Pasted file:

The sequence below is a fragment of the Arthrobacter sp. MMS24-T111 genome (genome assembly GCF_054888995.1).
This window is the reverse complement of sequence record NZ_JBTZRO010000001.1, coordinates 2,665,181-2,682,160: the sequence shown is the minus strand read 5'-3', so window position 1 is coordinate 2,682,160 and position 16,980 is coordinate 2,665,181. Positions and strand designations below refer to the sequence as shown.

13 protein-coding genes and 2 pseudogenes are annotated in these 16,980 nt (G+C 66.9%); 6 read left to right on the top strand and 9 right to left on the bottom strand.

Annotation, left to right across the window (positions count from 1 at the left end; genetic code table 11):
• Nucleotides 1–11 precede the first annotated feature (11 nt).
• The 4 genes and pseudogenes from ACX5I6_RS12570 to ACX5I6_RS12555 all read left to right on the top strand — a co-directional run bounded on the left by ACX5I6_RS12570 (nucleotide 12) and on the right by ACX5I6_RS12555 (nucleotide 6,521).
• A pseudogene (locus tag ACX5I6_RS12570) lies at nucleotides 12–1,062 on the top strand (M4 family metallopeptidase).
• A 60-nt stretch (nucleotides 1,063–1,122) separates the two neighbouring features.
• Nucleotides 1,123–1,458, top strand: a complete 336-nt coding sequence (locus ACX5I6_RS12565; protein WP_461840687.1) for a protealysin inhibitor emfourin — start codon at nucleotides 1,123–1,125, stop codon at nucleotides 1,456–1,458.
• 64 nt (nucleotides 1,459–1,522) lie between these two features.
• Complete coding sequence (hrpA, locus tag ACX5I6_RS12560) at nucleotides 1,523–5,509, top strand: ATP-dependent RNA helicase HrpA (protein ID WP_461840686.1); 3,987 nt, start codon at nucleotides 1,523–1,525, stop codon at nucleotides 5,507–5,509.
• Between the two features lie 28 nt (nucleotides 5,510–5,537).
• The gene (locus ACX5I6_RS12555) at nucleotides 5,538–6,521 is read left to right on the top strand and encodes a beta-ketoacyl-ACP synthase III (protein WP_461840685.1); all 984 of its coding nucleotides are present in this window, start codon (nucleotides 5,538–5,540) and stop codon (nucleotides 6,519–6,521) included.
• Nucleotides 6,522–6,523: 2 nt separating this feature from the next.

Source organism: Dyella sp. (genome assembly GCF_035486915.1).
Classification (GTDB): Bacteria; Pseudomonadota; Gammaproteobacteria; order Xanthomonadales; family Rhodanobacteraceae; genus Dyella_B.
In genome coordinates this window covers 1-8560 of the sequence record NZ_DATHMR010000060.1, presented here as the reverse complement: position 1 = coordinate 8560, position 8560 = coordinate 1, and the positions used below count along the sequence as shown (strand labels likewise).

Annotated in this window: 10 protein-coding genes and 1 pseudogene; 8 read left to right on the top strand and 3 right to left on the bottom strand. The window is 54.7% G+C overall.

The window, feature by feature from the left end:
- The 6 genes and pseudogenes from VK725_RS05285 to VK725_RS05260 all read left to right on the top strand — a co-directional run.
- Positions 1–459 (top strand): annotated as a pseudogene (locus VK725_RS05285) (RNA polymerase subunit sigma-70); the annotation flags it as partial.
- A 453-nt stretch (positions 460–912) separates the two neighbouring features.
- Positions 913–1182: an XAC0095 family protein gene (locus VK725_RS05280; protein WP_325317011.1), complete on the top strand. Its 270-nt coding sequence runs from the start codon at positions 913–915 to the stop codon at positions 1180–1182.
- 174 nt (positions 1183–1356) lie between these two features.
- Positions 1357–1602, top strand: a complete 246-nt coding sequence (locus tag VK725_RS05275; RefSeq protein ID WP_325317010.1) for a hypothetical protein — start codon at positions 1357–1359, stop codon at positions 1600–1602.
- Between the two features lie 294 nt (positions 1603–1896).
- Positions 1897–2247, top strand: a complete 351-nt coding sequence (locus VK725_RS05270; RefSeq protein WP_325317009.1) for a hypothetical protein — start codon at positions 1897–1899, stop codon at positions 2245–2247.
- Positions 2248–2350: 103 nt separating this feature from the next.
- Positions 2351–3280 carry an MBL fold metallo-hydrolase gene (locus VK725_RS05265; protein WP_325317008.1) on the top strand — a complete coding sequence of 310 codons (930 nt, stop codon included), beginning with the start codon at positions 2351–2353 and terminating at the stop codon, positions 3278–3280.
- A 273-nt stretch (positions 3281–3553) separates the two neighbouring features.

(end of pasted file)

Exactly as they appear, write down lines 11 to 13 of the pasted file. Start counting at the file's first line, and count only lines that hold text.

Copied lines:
• Complete coding sequence (hrpA, locus tag ACX5I6_RS12560) at nucleotides 1,523–5,509, top strand: ATP-dependent RNA helicase HrpA (protein ID WP_461840686.1); 3,987 nt, start codon at nucleotides 1,523–1,525, stop codon at nucleotides 5,507–5,509.
• Between the two features lie 28 nt (nucleotides 5,510–5,537).
• The gene (locus ACX5I6_RS12555) at nucleotides 5,538–6,521 is read left to right on the top strand and encodes a beta-ketoacyl-ACP synthase III (protein WP_461840685.1); all 984 of its coding nucleotides are present in this window, start codon (nucleotides 5,538–5,540) and stop codon (nucleotides 6,519–6,521) included.